There is therefore no justice at all, unless there is justice for all. Whilst any are in poverty, we are all impoverished. That the actions of some cause the deprivation of others is a poverty of culture for which compassion, justice & equity are the remedy.
Together we all create the atmosphere in which governments, businesses and other organisations operate. We are all responsible for the state of the world, from the families that comprise our communities, to entire nations and continents. The intentions and attitudes of us all are critical, as they direct our actions.
Justice and equity require that we ensure the opportunity for all humanity, now and in the future, to develop spiritually, intellectually and physically, as conscience and custom direct. In short, we must serve others as we ourselves wish to be served.
We need to examine our own intentions and actions and ask — are these consistent with this full development of humanity or, although benefiting some, will they harm others or damage the planet? Governments act when their people compel them to do so. Businesses act when their customers, shareholders and employees compel them to do so. As people of the world and members of the human race, we have the future in our hands.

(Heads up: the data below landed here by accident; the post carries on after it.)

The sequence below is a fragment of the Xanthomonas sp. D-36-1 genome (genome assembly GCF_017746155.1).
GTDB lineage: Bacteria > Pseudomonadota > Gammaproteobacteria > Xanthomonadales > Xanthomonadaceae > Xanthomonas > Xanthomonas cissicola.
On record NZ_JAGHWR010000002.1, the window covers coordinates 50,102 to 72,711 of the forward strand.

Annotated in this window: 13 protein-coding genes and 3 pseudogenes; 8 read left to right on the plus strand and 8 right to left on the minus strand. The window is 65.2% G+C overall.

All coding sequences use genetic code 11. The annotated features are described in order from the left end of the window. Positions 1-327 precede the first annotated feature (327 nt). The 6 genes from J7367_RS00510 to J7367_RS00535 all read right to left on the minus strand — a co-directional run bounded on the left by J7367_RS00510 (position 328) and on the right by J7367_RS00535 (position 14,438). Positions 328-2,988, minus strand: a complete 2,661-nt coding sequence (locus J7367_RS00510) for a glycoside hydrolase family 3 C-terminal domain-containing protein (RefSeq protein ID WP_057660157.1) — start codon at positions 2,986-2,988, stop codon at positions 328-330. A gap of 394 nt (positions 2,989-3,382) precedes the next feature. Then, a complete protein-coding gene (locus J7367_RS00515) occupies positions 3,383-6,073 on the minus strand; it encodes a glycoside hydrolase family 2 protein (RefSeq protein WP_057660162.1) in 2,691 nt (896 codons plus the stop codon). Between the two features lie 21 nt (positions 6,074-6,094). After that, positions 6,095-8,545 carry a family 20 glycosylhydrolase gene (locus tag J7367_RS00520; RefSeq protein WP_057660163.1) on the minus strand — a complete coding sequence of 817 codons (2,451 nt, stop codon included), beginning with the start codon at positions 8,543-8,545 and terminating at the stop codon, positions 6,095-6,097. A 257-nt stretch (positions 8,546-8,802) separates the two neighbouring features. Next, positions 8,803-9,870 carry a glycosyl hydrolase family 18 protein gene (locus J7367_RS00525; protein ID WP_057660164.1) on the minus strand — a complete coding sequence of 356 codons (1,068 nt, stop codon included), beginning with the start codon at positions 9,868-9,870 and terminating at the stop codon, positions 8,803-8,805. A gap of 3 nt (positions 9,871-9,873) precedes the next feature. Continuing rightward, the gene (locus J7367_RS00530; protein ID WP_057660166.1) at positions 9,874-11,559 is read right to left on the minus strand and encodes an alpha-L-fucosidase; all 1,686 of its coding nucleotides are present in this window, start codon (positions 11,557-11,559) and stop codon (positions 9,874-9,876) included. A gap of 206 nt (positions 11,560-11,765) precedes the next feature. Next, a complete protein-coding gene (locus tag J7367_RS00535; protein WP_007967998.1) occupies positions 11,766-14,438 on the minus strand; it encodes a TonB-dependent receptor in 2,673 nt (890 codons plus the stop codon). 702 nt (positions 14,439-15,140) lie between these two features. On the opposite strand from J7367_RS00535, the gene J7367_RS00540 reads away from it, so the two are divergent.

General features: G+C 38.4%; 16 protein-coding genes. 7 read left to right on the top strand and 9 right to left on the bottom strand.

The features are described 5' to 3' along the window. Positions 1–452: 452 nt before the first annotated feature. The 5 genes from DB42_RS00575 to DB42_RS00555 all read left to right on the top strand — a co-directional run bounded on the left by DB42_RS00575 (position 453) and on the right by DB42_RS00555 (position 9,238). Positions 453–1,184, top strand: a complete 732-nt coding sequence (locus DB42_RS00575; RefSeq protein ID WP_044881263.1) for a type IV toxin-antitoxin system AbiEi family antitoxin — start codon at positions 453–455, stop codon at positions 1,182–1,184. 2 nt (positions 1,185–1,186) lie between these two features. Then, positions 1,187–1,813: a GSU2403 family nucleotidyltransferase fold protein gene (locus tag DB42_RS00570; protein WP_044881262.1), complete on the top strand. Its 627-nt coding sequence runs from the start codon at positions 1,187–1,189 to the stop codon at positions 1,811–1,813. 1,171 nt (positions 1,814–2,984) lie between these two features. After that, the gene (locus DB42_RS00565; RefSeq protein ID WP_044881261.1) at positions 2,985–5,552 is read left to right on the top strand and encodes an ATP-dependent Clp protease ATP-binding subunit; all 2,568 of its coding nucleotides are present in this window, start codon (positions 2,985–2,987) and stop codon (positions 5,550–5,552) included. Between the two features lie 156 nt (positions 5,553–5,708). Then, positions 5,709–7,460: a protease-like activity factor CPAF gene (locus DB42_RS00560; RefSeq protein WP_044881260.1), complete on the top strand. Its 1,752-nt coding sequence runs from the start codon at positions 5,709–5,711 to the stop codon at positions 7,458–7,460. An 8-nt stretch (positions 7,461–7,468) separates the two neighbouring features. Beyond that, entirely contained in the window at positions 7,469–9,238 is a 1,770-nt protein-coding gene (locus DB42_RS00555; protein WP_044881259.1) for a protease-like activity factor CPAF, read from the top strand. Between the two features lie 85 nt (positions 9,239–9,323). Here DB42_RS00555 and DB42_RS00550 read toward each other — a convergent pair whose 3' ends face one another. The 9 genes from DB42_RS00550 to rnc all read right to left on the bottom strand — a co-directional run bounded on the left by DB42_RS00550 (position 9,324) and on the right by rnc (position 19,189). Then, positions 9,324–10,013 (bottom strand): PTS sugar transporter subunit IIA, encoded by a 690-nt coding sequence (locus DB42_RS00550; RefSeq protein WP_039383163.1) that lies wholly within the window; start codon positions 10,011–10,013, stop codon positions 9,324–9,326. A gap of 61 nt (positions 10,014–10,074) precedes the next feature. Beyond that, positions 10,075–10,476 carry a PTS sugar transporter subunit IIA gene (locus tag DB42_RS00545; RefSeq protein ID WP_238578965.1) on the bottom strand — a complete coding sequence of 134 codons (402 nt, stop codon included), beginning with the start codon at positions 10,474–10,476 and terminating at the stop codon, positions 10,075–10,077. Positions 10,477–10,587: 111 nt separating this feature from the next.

As stewards, not owners, of the earth¹s resources, our role is to nurture, not to exploit. We must develop technologies and ways of living which leave no permanent footprint, but rather leave a generous heritage for future generations.
Humanity must recognise that good government is founded on principle and law, not the aggregation of individual human desires. Only through law can the good of all, not the interests of a few, be secured. Principles do not change, but good governance requires that the policies to implement them must be framed according to time and place. Sovereign governments must have this power.
To this end, the following actions are urged:
That universities & schools, and religious, philosophical and spiritual leaders, use every opportunity to educate and remind all people that we have a single future, which we will build together for better or for worse, for ourselves and those to come;